“While language will never stop Guyana from enjoying good relations with anyone, surely our familiarity with the language of the people of Brazil will help us to bolster that friendship,” said Minister of Education, Priya Manickchand
The language would be taught initially at five high schools until Guyana’s teacher’s college could begin training Portuguese teachers. Brazil has been already asked to train, exchange or provide Portuguese teachers. The schools are Queen’s College, Bishop’s High School, St. Joseph’s High School, St. Stanislaus College and St. Rose’s High School.
She also announced that her country has approached the Barbados-headquartered Caribbean Examinations Council (CXC) to offer region-wide school-leaving examinations in Portuguese in another three years.
Now that Guyana has developed its own curriculum and teaching guides, she expects the country to play a leading role in formulating a Portuguese syllabus, schemes and books for CXC. Playing pivotal roles in the development of the materials are Portuguese teachers Candida Williams, Dianne Blenman and Monica Payne.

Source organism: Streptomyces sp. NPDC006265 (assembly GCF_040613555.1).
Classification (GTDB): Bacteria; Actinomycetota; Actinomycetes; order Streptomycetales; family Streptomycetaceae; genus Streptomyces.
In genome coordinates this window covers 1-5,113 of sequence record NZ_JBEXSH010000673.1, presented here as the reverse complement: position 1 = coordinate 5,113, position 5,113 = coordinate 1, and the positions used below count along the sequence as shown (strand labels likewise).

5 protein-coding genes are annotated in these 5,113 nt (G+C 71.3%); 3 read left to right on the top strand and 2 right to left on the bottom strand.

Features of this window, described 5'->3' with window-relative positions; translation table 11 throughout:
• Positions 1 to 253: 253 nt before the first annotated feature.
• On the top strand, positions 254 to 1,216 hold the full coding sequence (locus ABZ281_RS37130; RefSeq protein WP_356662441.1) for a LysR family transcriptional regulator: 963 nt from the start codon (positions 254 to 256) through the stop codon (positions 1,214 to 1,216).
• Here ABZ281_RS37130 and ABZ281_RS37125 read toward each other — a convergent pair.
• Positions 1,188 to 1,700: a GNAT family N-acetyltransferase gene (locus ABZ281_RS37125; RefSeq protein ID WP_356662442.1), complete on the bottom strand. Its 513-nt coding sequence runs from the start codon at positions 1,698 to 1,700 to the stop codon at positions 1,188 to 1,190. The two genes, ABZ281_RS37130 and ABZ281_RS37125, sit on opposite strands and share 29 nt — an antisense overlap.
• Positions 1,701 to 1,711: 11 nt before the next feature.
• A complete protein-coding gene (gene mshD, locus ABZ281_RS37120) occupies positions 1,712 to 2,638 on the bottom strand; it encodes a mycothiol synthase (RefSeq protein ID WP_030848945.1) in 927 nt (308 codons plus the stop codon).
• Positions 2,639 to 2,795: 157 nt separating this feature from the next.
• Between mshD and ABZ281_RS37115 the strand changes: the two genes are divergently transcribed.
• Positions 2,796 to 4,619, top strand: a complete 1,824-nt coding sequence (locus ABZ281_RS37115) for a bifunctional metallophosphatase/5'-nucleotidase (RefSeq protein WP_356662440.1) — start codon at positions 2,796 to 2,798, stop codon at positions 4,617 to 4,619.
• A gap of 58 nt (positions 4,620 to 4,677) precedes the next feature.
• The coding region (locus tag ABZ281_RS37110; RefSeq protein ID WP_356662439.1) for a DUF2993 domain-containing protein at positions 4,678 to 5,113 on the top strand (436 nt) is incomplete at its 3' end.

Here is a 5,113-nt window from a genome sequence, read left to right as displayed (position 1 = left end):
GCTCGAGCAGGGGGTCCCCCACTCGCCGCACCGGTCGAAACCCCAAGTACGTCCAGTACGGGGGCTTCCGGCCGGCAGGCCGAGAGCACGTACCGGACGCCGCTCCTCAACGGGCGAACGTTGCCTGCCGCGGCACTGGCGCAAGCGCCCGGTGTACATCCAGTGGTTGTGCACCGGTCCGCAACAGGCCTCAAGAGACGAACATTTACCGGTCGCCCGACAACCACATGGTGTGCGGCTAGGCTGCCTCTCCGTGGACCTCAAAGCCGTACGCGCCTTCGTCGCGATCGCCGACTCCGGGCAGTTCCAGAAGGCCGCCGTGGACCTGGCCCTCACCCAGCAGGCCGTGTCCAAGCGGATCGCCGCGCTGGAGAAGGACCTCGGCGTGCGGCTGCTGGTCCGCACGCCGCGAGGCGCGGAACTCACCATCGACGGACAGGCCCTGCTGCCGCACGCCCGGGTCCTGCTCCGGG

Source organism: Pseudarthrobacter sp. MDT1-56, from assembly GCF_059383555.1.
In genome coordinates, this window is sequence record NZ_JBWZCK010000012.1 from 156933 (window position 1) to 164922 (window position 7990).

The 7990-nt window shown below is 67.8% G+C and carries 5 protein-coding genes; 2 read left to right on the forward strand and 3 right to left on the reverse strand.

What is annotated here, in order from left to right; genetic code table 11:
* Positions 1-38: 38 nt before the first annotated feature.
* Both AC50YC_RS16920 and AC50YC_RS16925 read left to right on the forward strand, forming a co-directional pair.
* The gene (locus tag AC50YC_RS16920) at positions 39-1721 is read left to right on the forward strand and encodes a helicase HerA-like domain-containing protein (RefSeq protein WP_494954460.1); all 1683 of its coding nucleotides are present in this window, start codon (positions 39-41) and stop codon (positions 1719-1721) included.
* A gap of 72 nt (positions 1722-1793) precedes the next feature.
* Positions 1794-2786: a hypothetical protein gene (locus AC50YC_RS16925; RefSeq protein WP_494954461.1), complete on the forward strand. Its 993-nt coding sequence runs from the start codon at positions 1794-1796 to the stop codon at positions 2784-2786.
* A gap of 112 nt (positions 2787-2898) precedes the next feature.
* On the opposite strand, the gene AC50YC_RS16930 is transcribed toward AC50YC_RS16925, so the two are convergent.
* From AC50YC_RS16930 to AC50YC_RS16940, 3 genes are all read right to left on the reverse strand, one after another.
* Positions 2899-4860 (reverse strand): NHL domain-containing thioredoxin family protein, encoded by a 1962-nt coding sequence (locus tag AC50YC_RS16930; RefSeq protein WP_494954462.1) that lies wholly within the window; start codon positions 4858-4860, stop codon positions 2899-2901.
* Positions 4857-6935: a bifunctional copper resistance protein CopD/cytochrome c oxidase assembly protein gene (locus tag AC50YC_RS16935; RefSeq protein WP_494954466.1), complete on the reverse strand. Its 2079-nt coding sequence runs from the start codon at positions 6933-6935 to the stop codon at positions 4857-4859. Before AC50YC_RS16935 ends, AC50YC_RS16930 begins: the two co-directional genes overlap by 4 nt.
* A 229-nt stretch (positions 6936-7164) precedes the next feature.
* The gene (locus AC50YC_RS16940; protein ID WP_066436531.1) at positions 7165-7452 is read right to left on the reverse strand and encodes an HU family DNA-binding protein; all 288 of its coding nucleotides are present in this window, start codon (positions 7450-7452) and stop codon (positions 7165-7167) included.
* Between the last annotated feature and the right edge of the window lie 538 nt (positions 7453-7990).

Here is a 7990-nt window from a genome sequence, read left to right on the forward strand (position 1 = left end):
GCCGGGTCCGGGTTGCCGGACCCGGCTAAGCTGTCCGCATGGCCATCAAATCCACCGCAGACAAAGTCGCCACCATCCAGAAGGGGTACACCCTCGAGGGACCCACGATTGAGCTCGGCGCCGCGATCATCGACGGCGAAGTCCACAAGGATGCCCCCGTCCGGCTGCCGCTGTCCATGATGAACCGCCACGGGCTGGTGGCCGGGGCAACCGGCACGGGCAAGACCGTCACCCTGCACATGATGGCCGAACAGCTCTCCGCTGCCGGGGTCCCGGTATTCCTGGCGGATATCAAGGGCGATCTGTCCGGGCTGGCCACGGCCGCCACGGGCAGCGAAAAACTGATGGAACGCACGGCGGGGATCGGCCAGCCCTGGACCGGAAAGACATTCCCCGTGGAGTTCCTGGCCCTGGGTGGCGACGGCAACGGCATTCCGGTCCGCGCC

The Barbados-headquartered CXC offers school-leaving ordinary and advanced level examinations which have largely replaced the United Kingdom’s General Certificate of Education (GCE) in almost all Caribbean countries.
Manickchand questioned the relevance of teaching Spanish and French in secondary schools compared to Portuguese given the increasing number of Brazilians coming to Guyana to live and work. “Even as we have had Spanish and French, we need to examine whether they are both still as relevant as they used to be…I’m not sure if French is as useful anymore as Spanish,” she said.
French is often a requirement for acquiring jobs at the United Nations (UN) and Spanish at the Organisation of American States (OAS).
Thousands of Brazilians mostly work directly and indirectly in Guyana’s mining industry.